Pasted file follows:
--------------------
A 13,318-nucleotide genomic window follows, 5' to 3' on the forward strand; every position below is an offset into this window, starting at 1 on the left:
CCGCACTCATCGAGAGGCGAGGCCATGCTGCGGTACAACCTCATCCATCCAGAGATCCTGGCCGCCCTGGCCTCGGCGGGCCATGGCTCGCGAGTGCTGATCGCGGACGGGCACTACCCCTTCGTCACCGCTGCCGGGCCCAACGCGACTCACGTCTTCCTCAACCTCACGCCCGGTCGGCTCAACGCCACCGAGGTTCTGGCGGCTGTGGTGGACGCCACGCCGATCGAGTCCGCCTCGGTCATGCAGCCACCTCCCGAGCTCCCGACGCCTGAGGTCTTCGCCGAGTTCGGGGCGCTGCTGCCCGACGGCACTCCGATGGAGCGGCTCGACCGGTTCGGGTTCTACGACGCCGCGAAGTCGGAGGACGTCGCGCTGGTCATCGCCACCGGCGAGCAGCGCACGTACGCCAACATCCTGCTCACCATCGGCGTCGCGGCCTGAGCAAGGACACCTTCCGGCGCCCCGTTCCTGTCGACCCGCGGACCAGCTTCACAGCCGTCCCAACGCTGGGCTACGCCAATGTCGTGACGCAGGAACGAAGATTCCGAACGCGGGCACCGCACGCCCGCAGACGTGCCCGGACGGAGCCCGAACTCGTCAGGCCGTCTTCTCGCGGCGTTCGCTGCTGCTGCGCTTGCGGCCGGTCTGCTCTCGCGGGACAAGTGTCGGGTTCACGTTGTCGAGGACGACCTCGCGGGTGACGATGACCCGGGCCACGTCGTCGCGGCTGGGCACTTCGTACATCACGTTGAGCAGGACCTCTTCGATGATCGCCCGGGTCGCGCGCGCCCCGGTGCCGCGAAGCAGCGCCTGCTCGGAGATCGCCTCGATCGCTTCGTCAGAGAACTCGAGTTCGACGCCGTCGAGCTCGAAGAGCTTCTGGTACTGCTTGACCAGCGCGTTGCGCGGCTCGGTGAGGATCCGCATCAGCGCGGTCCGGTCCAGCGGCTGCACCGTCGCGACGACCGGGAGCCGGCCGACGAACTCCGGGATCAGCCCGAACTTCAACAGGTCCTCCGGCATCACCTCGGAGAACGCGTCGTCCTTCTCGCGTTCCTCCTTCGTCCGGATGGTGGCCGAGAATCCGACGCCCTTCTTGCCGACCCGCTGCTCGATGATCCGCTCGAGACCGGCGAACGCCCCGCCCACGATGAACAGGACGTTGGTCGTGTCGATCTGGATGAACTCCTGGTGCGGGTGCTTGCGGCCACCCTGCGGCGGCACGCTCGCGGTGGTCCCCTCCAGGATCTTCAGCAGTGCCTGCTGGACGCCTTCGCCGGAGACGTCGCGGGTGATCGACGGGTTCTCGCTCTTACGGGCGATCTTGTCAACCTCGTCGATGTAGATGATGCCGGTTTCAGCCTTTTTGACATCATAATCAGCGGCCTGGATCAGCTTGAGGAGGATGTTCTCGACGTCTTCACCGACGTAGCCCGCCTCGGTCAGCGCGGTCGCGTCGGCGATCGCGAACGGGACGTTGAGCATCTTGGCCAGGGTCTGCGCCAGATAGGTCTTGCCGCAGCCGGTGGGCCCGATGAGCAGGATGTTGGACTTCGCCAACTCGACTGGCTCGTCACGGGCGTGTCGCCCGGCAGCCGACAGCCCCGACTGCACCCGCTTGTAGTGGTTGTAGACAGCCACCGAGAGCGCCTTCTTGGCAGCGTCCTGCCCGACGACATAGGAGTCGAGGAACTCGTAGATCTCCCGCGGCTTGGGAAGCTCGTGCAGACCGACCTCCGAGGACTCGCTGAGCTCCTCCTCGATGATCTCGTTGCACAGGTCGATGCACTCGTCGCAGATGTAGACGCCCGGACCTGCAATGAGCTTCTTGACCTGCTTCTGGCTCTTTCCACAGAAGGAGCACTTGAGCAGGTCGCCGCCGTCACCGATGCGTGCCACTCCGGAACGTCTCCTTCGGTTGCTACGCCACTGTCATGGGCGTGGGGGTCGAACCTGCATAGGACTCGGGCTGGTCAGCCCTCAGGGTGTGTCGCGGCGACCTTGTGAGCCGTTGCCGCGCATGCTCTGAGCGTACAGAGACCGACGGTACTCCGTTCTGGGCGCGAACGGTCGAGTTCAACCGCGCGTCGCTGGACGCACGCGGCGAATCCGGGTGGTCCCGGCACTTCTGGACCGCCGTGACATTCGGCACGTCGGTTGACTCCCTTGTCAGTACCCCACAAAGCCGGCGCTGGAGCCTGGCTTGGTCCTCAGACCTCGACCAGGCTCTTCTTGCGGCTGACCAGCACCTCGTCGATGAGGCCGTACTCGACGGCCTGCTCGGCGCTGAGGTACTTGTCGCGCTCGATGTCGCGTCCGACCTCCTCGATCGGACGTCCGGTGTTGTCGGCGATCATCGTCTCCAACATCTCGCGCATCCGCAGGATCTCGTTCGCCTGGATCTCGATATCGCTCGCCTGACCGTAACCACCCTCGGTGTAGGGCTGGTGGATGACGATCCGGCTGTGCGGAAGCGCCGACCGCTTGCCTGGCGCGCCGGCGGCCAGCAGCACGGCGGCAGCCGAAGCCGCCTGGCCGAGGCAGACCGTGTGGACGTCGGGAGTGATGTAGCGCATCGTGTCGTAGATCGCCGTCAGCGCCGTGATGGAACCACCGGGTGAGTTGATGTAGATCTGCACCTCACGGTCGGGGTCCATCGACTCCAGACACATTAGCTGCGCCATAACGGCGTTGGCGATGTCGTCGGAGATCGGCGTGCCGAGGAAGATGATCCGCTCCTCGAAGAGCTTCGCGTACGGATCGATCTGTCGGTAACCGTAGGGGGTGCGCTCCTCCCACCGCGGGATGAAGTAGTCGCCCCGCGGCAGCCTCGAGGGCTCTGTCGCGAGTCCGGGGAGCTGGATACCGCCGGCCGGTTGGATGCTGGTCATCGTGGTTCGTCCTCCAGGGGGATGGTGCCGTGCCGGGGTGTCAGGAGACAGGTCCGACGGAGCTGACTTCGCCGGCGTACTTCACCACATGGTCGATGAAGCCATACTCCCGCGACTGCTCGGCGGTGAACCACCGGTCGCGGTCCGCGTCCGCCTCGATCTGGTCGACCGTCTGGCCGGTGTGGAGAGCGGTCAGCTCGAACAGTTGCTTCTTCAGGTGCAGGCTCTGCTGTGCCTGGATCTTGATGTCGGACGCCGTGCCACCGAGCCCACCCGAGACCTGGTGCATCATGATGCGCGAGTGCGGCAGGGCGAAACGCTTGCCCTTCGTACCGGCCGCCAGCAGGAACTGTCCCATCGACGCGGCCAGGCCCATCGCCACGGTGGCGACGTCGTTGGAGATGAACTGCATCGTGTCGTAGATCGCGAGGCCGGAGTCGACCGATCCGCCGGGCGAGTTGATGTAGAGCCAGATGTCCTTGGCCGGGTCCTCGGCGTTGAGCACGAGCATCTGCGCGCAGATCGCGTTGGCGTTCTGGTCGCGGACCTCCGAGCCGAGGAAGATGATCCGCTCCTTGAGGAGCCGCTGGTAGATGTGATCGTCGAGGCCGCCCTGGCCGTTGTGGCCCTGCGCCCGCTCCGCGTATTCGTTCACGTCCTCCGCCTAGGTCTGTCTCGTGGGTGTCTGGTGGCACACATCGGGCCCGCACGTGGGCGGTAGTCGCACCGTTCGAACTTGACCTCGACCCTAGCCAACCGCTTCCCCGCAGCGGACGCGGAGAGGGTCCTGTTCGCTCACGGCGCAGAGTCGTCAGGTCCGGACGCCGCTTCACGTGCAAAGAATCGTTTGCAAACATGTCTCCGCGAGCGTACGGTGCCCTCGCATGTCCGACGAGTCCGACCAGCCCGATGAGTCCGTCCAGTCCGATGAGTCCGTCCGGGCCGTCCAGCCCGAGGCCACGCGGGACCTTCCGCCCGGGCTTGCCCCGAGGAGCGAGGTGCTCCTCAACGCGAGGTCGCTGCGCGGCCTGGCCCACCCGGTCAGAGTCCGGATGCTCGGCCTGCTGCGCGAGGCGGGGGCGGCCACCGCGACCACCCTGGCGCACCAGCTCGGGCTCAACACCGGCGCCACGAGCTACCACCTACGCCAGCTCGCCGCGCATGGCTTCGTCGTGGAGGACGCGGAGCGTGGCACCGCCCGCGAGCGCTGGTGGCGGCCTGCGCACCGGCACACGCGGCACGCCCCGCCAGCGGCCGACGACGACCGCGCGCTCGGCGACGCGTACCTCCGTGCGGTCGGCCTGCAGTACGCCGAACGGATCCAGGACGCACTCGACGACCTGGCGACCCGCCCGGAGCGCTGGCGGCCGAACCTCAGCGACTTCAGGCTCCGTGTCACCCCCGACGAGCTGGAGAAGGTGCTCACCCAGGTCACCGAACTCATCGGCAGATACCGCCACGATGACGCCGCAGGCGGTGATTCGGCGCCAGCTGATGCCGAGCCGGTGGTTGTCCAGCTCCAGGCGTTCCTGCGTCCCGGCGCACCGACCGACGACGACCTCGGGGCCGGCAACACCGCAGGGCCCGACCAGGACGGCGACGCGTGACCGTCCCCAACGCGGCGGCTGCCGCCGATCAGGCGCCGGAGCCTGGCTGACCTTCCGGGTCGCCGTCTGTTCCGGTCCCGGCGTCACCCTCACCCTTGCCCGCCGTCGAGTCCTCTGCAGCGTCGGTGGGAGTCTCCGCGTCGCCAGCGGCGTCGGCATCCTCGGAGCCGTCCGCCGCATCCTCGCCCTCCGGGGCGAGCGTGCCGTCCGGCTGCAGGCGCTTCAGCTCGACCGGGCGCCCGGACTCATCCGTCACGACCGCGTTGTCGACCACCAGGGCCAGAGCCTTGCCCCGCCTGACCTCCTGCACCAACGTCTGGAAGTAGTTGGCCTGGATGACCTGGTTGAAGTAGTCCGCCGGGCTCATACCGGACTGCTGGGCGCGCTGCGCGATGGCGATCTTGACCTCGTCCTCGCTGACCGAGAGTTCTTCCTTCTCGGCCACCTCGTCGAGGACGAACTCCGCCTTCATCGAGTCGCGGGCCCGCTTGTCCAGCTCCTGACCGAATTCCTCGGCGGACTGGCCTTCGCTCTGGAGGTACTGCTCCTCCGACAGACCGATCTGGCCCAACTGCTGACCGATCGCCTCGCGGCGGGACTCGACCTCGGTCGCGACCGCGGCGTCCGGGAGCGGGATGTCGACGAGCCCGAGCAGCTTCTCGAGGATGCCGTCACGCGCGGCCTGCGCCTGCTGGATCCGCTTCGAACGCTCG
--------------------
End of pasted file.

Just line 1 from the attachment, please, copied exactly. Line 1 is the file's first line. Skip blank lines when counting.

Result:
A 13,318-nucleotide genomic window follows, 5' to 3' on the forward strand; every position below is an offset into this window, starting at 1 on the left: